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Jewesses with Attitude

Courage and Dissent: The Work of Irshad Manji

I first heard the word "Refusenik" applied to Israelis who refuse to serve in the Israeli Defense Force. Then I heard it in relation to Jewish citizens of the former Soviet Union who were refused permission to emigrate. I learned the word in a third context -- "Muslim Refusenik" -- a few years ago, when I heard Irshad Manji speak at my college. Ms. Manji is a Canadian lesbian Muslim feminist.

She's an acclaimed journalist, news broadcaster, lecturer, human rights advocate, and the creator of Canada's QueerTelevision network. Implanted in all of her work is her bold quest for Muslim Reform and her self-identity as a Muslim Refusenik -- a person who opposes fundamentalist Islam. Just recently (three years after hearing Manji's talk), I finally got around to reading her book The Trouble With Islam Today: A Muslim's Call for Reform in Her Faith. Written as an open letter to the Muslim community, Manji unearths some troubling cornerstones of mainstream Islam today which she identifies as: "tribal insularity, deep-seated anti-Semitism, and an uncritical acceptance of the Koran as the final, and therefore superior, manifesto of God's will." Manji's goal, essentially, is to challenge the Islamic mainstream to move toward a reformation that empowers women, honors the dignity of gays and lesbians, promotes respect for religious minorities, and revives itjtihad, Islam's lost tradition of independent thinking.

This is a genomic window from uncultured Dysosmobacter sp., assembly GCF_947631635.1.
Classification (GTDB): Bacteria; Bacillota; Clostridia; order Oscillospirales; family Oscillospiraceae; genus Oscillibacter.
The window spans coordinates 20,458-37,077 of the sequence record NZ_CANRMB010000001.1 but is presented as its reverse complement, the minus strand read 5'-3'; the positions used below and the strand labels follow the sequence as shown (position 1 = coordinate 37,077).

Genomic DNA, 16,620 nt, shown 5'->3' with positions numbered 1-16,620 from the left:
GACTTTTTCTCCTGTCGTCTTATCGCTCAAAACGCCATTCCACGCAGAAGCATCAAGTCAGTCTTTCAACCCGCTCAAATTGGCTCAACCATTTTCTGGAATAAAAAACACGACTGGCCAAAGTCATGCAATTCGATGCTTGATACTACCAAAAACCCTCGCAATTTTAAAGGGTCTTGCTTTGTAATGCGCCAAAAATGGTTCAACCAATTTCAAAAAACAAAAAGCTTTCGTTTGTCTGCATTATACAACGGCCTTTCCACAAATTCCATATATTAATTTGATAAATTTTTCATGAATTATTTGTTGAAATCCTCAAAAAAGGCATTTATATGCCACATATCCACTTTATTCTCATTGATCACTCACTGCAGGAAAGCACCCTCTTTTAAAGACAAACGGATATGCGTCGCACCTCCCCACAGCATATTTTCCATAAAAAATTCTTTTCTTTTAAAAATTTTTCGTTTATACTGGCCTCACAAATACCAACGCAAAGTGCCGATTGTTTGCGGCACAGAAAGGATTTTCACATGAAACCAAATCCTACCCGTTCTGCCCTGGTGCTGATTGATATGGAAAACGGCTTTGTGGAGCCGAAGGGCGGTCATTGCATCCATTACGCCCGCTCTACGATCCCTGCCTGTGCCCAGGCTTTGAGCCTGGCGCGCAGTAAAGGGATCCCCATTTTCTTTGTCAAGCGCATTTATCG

Manji writes provocatively; she constructs sharp, cogent arguments using sensational images and charged language that run the risk of seeming propagandistic. She also makes a habit of essentializing the Muslim community and does so with an air of omniscience. Were I a progressive Muslim (as a few of my friends are), I might find The Trouble With Islam Today quite troubling indeed. But what strikes me most about the book is Manji's generous references to -- and praise for -- Jewish thinkers, Jewish thought, and Israeli society. It's interesting to read how favorably one Muslim lesbian feminist perceives the Jewish community. Much of Manji's exasperation in wrestling with Muslim resistance to inquiry does, in fact, make me feel fortunate to be part of an interpretive, ever-evolving Jewish tradition and lucky to have been born at a time when the American Jewish landscape was, and still is, diverse and pluralistic. At the same time, I became aware of how Manji's glorification of Jewish tradition and experience negates many of the realities Jews experience as "insiders." True, it's great that women can be rabbis. But it's not so great that the playing field for male and female rabbis remains profoundly unequal. And yet, while it can be frustrating, as insiders, to experience these inequalities, seeing them against the background of a Muslim lesbian feminist's struggles within her own religious community, I am reminded of just how far we've come.

I give Manji her props for sparking conversation, for being a voice of dissent in a tradition that often eschews it, and for living her bold convictions. I think every tradition needs an Irshad Manji to challenge censorship, reveal injustices, and question authority. This, I believe, is precisely her point: to dare Muslims and non-Muslims alike to voice what has long been silenced, and then fight for change.

How to cite this page

Namerow, Jordan. "Courage and Dissent: The Work of Irshad Manji." 1 February 2008. Jewish Women's Archive. (Viewed on May 27, 2016) <>.


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